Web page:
I think the purpose of the prophet is not only to turn our attention to God, but also to keep us in some sort of stability, to keep us more or consistent. It's really easy for us to get hung up on small doctrines or obsessed about tangents. I think the prophets are there to help us focus and remind us of the general direction we're supposed to be heading. And, of course, to testify of Christ.

Anonymous said...

You bring up several excellent thoughts and questions! The comments also offered some excellent answers! Thank you everyone, for sharing.

I guess my question would be, how could there ever NOT be a prophet, unless everyone was on the same page as you? And that's assuming that "once a prophet [had] successfully turned [your] attention to God", you never regressed or diverted, a situation which seems contrary to human nature.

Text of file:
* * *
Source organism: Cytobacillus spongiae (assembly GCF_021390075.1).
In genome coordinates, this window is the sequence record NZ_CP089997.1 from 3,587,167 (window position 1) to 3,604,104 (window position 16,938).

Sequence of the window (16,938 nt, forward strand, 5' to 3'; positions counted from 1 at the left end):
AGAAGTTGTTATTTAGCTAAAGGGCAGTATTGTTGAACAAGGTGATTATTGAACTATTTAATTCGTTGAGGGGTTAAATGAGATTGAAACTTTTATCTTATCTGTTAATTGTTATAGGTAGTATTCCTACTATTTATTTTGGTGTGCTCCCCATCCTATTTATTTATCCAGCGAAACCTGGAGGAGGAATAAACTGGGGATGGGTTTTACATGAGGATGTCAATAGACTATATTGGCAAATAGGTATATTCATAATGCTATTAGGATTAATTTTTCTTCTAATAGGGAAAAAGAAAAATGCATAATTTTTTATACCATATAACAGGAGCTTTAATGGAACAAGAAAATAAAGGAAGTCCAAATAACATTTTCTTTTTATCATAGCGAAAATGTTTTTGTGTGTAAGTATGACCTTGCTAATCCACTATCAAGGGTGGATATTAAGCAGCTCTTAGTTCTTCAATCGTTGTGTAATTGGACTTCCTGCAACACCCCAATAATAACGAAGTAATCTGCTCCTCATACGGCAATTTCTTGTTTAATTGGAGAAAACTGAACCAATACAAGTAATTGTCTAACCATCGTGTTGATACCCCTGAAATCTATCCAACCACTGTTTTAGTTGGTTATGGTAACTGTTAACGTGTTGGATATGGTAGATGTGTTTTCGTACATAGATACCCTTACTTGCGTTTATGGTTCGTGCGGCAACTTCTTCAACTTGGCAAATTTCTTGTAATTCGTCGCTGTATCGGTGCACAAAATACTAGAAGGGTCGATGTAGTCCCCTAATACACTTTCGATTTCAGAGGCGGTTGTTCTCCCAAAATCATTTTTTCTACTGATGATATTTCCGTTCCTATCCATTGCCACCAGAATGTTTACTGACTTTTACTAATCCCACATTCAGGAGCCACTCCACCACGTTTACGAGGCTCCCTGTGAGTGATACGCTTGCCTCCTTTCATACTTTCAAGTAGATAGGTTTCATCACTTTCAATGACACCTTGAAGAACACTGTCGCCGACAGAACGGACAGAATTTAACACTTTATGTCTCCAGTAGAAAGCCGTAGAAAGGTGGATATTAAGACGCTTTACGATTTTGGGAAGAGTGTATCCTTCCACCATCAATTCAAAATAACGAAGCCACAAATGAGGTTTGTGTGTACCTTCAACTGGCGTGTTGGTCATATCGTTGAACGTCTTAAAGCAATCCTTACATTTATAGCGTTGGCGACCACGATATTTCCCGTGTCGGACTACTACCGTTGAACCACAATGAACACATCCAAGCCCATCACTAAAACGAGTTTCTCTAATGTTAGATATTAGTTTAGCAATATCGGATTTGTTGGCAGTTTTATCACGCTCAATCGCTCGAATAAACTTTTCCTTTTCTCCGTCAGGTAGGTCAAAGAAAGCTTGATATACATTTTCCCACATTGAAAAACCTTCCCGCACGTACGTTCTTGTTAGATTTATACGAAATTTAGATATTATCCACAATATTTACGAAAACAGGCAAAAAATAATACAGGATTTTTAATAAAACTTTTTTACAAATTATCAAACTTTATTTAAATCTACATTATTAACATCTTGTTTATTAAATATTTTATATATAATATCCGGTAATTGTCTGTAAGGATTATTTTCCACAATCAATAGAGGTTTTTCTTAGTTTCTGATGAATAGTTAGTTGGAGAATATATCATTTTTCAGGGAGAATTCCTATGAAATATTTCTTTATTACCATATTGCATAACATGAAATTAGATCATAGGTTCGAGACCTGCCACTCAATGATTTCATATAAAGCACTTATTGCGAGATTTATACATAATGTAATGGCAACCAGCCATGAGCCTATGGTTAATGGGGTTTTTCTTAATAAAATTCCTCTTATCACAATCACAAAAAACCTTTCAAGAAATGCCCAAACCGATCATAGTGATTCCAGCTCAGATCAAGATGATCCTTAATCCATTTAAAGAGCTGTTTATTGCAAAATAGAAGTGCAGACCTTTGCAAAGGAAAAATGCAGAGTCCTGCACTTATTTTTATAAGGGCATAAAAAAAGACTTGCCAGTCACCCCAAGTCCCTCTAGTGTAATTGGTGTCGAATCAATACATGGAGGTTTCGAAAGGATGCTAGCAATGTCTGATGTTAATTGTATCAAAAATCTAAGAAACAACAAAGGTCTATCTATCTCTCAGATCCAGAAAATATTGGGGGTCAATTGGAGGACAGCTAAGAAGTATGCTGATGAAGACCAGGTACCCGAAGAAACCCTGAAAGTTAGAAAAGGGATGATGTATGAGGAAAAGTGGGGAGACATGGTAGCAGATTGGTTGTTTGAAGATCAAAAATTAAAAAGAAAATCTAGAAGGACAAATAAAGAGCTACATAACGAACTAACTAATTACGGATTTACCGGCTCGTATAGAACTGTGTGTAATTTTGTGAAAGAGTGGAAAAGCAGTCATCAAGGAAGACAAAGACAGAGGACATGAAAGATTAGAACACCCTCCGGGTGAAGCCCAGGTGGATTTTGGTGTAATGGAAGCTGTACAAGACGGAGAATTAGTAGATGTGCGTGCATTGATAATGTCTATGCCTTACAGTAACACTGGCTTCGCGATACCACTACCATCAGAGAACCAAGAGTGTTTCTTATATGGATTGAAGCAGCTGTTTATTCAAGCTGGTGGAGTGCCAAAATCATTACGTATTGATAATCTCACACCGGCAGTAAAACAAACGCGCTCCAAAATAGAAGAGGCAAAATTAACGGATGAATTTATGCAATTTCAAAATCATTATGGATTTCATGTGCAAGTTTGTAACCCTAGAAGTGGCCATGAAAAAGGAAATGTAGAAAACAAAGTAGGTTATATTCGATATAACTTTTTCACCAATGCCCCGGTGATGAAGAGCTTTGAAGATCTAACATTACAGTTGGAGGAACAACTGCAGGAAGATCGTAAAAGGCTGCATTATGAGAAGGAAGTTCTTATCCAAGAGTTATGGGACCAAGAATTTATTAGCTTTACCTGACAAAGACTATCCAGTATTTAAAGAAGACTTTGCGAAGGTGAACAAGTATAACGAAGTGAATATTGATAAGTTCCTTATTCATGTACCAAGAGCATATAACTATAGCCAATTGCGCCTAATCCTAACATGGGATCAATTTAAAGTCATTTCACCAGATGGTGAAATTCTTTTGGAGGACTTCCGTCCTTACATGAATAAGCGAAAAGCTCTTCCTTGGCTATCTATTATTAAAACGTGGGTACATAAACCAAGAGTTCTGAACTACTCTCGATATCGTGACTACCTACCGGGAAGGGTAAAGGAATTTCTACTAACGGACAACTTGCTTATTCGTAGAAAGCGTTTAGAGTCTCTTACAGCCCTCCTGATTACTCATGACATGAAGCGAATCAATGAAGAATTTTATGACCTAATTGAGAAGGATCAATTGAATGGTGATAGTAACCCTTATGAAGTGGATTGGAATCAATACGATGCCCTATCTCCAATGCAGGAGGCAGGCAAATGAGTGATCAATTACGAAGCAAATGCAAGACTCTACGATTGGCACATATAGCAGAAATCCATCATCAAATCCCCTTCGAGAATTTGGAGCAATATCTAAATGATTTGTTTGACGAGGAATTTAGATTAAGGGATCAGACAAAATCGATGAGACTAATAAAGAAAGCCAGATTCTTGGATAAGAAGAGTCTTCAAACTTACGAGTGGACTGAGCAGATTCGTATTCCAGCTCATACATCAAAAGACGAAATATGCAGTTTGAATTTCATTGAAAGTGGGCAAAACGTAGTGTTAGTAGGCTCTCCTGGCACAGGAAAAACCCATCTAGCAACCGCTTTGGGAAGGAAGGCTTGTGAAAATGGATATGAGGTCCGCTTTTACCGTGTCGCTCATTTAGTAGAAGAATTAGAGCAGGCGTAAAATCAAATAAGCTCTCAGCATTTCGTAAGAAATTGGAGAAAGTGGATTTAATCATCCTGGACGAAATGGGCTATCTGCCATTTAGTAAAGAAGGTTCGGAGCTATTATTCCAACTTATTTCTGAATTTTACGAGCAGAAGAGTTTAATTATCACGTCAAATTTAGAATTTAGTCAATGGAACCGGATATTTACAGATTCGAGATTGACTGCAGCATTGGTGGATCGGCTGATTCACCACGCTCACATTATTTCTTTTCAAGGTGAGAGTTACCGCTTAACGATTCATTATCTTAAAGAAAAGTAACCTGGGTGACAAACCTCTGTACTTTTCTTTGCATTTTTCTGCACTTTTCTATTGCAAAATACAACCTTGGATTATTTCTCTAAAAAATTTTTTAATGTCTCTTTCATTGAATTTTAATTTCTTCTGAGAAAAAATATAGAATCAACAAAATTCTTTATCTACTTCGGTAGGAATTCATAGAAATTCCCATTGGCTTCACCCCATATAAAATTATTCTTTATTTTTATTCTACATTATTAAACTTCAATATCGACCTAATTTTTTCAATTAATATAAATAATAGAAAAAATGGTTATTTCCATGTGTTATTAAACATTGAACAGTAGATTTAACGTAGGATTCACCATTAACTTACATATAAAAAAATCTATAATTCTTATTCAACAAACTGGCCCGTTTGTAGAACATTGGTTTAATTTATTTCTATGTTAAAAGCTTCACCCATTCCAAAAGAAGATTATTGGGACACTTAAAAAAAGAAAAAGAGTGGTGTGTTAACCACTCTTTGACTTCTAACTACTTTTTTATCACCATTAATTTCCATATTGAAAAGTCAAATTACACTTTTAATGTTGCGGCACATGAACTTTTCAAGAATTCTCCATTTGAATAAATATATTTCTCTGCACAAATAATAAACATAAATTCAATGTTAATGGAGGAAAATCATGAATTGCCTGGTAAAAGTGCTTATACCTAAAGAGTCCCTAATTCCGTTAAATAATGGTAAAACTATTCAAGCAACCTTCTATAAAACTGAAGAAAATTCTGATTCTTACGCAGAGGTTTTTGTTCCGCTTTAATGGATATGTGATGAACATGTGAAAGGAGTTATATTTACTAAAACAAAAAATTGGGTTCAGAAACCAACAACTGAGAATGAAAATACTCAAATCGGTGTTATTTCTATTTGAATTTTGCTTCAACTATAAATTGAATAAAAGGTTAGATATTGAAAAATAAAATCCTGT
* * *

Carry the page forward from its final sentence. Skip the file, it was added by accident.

My other question: I'm curious - which verses indicate that Paul was a homophobe or sexist?

FYI: Do you recall that 2 Timothy 1:7 was framed and hanging over the counter in our Aipo St. house. It was actually a greeting card that Jenny had made and I framed it, because I, too, particularly like that scripture.

Tolkien Boy said...

I must, as you know, agree with th. (does that need an additional period?). The whole point of God is to order our existence somewhat...if he cannot do that, what is he doing?

They are good thoughts, though, thoughts I myself am having right now as well.

B.G. Christensen said...